Serena Williams’ French Open draw will test the top seed from the get-go. Williams, the defending champion, will have to draw on all her fight and experience if she is going to win her third French Open trophy.
Serena will face Alize Lim in the first round. The 23 year-old ranked 143 does not look like a potential banana skin on paper; however, what could see Serena slip up is memories of the last time she went into the first round of the French Open as an overwhelming favorite against a French woman. In 2012, Williams led Virginie Razzano by a set and was a mini-break up in the second set breaker. A few errors later though and Williams was tied at a set all; before she knew what hit her, she was trailing 0-5 before going down 3-6 in the third.
Williams though is a pro when it comes to laying ghosts to rest, but even if she conquers her demons and makes it to the second round, she faces one of the tour’s hottest up-and-comers, 20 year old Spaniard Garbine Muguruza, who made the last sixteen at this year’s Australian Open.
If Williams can prevail in the veteran versus new-blood contest that match would be, tennis fans might be transported back in time to 2002, the last time Serena and Venus Williams met at the French Open. That year Serena was about to embark on her Serena slam run and Venus was the defending Wimbledon and US Open champion.
This potential contest, the 25th of their head-to-head, would see both women at very different stages of their careers. Serena is at the peak of her powers, a 17 time Grand Slam champion and world no.1 while Venus is, at 34, in her twilight years, still doing herself proud by winning titles at Premier events such as Dubai, but several years past her being a regular feature in Grand slam finals.
That contest will push Serena to the limits emotionally. And if she makes it through, she could face her 2013 Wimbledon conqueror Sabine Lisicki. Revenge, though, is something Serena relishes, ask Maria Sharapova, and Lisicki, a former
Charleston winner and quite a force herself on Clay, could find herself on the receiving end of an emotional and focused Williams, an experience few players survive.
The quarters is where Serena is the most vulnerable at slams; she has been beaten there no less than five times in her career in Paris. But she could not have asked for more than to face Sharapova at that stage. While Sharapova has the highest win-loss percentage on clay of active players, she would have even better figures were it not for Williams. The world no. 1 has beaten her three times on clay since 2012, with the last loss coming in the Roland Garros final last year. Those wins make Serena the only player other than Ana Ivanovic to beat the Russian the past three seasons on the dirt. More ominously for Sharapova, Serena has not lost to Sharapova since 2004 and leads their head-to-head 16-2.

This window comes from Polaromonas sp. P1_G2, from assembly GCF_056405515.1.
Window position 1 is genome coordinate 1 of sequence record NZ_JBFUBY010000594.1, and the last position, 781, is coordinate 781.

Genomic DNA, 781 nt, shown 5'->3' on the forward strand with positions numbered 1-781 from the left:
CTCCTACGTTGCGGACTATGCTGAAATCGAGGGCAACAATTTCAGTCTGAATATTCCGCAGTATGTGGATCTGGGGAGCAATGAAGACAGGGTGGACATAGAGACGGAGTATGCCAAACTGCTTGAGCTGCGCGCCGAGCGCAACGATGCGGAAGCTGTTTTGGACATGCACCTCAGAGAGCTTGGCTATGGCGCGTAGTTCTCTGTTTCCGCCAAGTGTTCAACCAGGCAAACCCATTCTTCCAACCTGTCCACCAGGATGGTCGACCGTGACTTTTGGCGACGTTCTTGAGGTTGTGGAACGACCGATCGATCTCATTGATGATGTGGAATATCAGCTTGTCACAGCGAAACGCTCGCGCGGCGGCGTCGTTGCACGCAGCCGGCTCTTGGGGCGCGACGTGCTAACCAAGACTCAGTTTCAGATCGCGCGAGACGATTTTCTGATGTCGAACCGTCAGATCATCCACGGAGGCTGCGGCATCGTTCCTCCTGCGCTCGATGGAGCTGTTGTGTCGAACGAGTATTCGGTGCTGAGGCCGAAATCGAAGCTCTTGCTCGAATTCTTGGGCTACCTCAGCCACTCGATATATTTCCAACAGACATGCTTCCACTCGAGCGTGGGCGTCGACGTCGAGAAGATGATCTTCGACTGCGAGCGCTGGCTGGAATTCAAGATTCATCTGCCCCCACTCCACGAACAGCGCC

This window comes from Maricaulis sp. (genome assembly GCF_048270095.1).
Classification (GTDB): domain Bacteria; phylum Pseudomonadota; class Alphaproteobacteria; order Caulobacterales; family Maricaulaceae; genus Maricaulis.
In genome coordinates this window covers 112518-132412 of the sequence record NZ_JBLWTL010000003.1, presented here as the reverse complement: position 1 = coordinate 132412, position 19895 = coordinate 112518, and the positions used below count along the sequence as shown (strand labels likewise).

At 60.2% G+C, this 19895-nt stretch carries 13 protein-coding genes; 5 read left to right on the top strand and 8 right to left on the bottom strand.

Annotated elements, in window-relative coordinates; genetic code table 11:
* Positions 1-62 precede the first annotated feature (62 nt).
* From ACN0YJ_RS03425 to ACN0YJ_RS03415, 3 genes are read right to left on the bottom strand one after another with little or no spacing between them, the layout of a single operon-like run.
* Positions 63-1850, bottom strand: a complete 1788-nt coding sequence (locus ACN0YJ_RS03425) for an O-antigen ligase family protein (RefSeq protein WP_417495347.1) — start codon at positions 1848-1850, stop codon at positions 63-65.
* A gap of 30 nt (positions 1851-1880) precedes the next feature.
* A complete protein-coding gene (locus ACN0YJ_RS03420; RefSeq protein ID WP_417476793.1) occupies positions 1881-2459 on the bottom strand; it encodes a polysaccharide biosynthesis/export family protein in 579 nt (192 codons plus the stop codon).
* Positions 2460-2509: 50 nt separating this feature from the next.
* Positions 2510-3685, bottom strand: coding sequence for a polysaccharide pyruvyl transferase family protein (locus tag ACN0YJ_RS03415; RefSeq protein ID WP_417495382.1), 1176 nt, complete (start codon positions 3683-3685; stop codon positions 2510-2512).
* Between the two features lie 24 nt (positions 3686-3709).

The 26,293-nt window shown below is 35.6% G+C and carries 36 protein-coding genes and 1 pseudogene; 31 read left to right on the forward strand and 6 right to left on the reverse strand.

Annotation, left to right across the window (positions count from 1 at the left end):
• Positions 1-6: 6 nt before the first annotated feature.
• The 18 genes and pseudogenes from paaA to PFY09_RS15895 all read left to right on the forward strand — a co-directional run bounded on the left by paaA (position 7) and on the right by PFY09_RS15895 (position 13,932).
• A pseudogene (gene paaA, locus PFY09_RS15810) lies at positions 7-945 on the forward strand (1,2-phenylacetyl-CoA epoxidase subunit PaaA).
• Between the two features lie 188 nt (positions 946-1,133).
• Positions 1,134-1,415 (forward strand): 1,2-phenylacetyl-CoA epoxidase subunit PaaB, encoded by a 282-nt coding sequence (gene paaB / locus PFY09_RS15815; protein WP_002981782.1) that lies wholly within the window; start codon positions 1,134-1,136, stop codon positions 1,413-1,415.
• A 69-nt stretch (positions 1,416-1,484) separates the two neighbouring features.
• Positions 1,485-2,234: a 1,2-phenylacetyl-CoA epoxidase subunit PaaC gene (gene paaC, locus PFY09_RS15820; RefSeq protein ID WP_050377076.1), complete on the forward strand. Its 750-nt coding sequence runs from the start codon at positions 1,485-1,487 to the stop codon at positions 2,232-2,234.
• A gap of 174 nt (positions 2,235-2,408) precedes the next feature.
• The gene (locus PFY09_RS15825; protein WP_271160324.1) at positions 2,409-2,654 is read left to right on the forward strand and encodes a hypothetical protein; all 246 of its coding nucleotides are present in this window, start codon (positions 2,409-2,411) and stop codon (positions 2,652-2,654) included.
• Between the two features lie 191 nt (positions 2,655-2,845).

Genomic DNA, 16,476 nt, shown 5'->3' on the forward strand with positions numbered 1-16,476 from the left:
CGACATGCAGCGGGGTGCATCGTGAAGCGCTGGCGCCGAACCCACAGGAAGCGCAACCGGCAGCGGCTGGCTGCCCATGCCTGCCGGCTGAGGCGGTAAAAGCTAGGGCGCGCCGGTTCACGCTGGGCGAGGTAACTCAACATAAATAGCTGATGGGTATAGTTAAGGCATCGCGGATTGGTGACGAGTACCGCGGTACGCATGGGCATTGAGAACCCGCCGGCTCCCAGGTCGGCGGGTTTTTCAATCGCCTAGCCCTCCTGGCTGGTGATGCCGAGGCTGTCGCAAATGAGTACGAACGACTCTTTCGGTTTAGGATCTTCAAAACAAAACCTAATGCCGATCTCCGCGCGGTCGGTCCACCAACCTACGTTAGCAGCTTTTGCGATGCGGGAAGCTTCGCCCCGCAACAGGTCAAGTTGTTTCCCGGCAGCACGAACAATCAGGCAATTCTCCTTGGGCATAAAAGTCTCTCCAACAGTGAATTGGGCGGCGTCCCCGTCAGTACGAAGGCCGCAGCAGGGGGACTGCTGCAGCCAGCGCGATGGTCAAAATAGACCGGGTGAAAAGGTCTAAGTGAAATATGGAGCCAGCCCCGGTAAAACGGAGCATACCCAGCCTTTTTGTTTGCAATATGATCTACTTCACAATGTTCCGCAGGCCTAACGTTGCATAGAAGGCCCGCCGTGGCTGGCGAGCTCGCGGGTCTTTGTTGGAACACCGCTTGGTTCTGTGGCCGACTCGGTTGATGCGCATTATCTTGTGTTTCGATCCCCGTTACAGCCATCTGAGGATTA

At the same time though, Sharapova could not have asked for more than to meet Serena in what is historically her most dangerous round. Should Sharapova, who claims her recent Rome defeat was a blessing as it allowed her time to practice, be inspired, Serena could see another Roland Garros dream shattered; dreams, which, at the age of 32,are getting less and less vivid.
In the semis, Serena’s projected opponent is Agnieszka Radwanska. However, Radwanska has struggled with injury since Indian Wells and suffered a poor clay season. Most likely to come through the Polish third seed’s segment of the draw is Kerber, who suffered a shock defeat this week in Nurnberg. That loss could wake her up though and if Kerber, who beat Williams in straight sets in Cincinnati in 2012, is as consistent and dogged as she is famous for, that semi could be something of a dogfight.
In the final, Serena should face second seeded Li Na. The Chinese saves her best for slams, winning the French Open in 2011 and the Australian open this year, and would be Serena’s sternest test of the event, but Serena in slam finals is a legend- only Venus, Sharapova and Stosur have managed to get her holding aloft the runner-up plate.
Runner-up is not a finishing position Serena likes to be in and with the French Open being the slam she has had the least success at, she will be even more hungry to devour another slam winner’s trophy than usual. And a hungry Serena is a most unwelcome guest at any opponent’s grand slam final table.
Commentary by Christian Deverille
Tennis net is the regular tennis column of the Guardian Liberty Voice.